I think of it like this. Imagine if they tried to write Berlin in two syllables as 벨린. Because ㄹ is "L" at the end of a syllable and "R" at the beginning of a syllable, that would be transliterated as belrin which is kind of the opposite of what we want. So in order to get the r before the l we need to have that extra syllable in the middle.
Can anyone tell me how reliable the audios on here are? My hangul table tells me the '_' vowel sounds like the 'e' in the French word 'petite' which is an 'ö' like sound to me. But whenever I hear it pronounced here it sounds like an 'i'? Therefore 'Berlin' sounds like 'Perillin' to me not like 'Peröllin' ... I'm a little confused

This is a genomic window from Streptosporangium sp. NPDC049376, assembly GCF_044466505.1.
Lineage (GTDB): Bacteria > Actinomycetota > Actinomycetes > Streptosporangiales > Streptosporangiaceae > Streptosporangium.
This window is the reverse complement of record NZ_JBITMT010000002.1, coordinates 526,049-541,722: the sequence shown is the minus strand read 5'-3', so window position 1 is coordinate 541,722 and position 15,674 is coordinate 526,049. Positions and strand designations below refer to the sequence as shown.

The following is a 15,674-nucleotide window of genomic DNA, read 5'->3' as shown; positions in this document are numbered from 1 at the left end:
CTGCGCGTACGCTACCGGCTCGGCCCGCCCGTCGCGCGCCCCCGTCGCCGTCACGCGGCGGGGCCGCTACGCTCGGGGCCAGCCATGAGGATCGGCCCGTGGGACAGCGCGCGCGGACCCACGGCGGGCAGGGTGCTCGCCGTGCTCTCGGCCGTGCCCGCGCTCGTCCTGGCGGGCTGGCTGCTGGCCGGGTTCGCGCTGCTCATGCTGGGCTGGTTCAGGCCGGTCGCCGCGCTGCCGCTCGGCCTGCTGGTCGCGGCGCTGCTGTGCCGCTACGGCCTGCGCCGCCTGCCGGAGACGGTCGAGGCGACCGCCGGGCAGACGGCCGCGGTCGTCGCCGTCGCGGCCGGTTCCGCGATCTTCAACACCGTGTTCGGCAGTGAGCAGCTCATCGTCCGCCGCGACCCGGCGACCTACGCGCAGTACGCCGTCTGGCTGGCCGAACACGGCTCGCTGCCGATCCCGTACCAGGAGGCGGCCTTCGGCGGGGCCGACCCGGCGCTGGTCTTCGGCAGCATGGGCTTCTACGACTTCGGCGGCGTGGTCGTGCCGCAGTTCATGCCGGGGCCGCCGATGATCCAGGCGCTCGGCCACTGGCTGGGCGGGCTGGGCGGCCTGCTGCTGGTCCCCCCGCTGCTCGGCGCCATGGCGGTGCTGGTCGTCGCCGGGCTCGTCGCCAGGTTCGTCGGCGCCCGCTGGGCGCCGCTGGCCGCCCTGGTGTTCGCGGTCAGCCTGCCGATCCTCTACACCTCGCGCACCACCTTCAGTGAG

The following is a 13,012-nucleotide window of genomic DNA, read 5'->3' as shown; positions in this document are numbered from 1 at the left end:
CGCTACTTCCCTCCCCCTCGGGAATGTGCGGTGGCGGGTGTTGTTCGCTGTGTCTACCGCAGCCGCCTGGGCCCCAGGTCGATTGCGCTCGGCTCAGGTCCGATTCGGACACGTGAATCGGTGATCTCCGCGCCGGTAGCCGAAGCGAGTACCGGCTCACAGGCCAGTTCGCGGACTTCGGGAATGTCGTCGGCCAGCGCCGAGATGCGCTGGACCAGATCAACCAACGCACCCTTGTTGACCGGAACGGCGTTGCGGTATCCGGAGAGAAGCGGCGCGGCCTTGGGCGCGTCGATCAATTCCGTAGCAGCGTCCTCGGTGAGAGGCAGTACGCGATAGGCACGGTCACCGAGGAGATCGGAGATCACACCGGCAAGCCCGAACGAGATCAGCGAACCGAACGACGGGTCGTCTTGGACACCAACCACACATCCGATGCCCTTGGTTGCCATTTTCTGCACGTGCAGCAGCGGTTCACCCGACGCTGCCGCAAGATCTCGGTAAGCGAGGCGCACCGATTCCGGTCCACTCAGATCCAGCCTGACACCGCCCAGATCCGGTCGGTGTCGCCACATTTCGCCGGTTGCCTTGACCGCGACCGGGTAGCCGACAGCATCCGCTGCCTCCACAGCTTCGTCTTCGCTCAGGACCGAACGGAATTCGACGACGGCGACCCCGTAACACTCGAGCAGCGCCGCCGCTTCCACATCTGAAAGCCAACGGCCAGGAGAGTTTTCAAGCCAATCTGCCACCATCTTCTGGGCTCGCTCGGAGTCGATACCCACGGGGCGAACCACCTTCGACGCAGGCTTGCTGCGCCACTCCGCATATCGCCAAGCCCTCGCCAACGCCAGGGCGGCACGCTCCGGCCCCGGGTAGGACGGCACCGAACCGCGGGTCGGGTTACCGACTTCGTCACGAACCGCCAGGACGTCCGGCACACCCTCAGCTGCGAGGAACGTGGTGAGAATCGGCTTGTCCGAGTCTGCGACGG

I can't help with the vowel, but as for why the B-sound sounds like a P-sound, those two consonants are the same, but voiced and unvoiced respectively (meaning you engage your vocal cords on B, but not P, even though your mouth makes the same movements). For proof, try whispering "bat" and "pat" to yourself. Your mouth moves the same way, and the whispered words sound the same.
ㅂ has two sound b and p Mostly but not always: if ㅂ comes as a first letter, its sound is p and if it come in the middle of a word, its sound is b. I remind it's not a rule and it has exceptions. ㅍ: Sound of ㅍ is p, but the sound is like a p that the stress of a word is on that. You should say that with intensity. * Sorry if i have mistake in my English, my language is not English